Never in modern times has the need for enforcing constitutional limits on government been more urgent. Government at all levels has expanded to threaten our most basic liberties and our very way of life. This explosion of political power violates our Constitution, which was carefully crafted to protect us from the rampant and intrusive government we now have.
But the Constitution is meaningless if the provisions enshrined in it by the Framers are not enforced. That is the duty of our courts. They must be the “bulwarks of liberty” envisioned by James Madison, and judges are obliged to prevent the government from exercising powers not authorized by the Constitution. But rather than the bulwarks they were designed to be, courts have instead shown an increasingly misguided deference to other branches of government.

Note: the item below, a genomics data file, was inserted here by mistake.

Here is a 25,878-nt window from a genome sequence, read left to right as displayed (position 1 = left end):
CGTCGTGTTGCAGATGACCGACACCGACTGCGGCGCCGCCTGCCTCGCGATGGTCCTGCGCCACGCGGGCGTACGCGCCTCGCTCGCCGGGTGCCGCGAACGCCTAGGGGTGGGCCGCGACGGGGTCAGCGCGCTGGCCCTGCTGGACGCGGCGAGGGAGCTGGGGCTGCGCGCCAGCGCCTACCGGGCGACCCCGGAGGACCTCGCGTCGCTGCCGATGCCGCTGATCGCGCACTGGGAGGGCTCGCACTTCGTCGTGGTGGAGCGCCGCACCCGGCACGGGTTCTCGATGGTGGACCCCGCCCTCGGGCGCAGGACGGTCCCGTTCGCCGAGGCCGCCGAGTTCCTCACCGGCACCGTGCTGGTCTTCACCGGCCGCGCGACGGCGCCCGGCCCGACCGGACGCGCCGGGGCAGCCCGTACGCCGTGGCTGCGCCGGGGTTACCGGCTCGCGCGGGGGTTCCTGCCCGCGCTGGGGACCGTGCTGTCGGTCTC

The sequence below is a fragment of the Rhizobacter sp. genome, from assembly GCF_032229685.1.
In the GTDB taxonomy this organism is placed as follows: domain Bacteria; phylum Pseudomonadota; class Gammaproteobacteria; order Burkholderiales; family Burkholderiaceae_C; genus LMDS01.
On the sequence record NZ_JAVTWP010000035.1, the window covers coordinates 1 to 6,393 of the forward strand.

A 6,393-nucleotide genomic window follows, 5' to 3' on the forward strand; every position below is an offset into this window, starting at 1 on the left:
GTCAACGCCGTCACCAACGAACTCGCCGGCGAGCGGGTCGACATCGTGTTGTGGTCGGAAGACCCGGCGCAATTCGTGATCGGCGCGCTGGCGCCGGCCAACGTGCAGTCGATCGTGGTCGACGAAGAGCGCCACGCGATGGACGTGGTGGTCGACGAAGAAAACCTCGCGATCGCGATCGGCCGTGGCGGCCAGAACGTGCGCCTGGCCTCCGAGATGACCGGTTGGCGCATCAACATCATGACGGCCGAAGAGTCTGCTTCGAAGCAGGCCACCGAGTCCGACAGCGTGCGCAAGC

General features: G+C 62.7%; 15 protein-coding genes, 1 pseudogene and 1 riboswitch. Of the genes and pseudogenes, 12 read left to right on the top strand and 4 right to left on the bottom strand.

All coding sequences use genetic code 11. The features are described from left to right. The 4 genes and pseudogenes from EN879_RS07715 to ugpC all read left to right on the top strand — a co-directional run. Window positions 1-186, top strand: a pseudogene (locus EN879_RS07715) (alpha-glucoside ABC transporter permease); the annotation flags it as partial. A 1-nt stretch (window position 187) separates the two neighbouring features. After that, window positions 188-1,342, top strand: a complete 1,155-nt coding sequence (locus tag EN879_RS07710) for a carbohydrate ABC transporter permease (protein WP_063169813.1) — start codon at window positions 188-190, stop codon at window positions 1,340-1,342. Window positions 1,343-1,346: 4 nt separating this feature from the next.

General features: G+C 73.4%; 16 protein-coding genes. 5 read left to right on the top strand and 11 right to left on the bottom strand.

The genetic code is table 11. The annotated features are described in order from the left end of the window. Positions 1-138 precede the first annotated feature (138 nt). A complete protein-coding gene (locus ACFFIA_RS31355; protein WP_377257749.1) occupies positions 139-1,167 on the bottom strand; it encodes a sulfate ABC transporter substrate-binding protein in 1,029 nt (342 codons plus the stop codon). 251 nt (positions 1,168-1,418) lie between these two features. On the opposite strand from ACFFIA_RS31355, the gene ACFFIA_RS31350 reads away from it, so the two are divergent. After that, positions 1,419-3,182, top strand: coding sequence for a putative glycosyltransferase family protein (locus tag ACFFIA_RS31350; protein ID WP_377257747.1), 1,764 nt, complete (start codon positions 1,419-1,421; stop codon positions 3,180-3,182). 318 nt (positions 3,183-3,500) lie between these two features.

This must change. A principled commitment to judicial engagement is the essential first step toward establishing a rule of law that is faithful to the Constitution and its design to secure the blessings of liberty for all Americans by limiting the size and scope of government.
The Institute for Justice has created the Center for Judicial Engagement to educate the public and persuade judges to fully enforce the limits our Constitution places on the government’s exercise of power over our lives.
I. The Constitution and the Judiciary